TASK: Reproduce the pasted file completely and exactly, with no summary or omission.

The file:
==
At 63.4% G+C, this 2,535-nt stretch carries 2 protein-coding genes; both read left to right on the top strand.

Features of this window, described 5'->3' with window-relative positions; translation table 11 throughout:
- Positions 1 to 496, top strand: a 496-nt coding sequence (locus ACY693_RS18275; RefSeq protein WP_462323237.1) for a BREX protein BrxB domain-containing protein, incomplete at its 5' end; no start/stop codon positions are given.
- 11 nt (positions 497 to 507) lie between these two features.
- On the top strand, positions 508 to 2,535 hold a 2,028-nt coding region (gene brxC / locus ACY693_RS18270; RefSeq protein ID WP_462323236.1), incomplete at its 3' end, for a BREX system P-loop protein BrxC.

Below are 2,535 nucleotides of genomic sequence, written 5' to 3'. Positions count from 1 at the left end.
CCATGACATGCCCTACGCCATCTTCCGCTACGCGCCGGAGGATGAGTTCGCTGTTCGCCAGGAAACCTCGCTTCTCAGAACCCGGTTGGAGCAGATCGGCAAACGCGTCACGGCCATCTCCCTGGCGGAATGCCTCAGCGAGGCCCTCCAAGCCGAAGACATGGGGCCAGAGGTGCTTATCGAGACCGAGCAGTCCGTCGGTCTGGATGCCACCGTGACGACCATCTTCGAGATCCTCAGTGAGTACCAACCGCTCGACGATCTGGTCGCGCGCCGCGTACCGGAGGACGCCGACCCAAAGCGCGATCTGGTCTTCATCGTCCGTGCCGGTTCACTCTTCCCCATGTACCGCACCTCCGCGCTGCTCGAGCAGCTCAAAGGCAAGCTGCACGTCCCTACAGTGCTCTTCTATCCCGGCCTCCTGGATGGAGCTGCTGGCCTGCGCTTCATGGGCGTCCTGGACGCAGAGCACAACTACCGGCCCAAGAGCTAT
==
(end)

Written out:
At 63.4% G+C, this 2,535-nt stretch carries 2 protein-coding genes; both read left to right on the top strand.

Features of this window, described 5'->3' with window-relative positions; translation table 11 throughout:
- Positions 1 to 496, top strand: a 496-nt coding sequence (locus ACY693_RS18275; RefSeq protein WP_462323237.1) for a BREX protein BrxB domain-containing protein, incomplete at its 5' end; no start/stop codon positions are given.
- 11 nt (positions 497 to 507) lie between these two features.
- On the top strand, positions 508 to 2,535 hold a 2,028-nt coding region (gene brxC / locus ACY693_RS18270; RefSeq protein ID WP_462323236.1), incomplete at its 3' end, for a BREX system P-loop protein BrxC.

Below are 2,535 nucleotides of genomic sequence, written 5' to 3'. Positions count from 1 at the left end.
CCATGACATGCCCTACGCCATCTTCCGCTACGCGCCGGAGGATGAGTTCGCTGTTCGCCAGGAAACCTCGCTTCTCAGAACCCGGTTGGAGCAGATCGGCAAACGCGTCACGGCCATCTCCCTGGCGGAATGCCTCAGCGAGGCCCTCCAAGCCGAAGACATGGGGCCAGAGGTGCTTATCGAGACCGAGCAGTCCGTCGGTCTGGATGCCACCGTGACGACCATCTTCGAGATCCTCAGTGAGTACCAACCGCTCGACGATCTGGTCGCGCGCCGCGTACCGGAGGACGCCGACCCAAAGCGCGATCTGGTCTTCATCGTCCGTGCCGGTTCACTCTTCCCCATGTACCGCACCTCCGCGCTGCTCGAGCAGCTCAAAGGCAAGCTGCACGTCCCTACAGTGCTCTTCTATCCCGGCCTCCTGGATGGAGCTGCTGGCCTGCGCTTCATGGGCGTCCTGGACGCAGAGCACAACTACCGGCCCAAGAGCTAT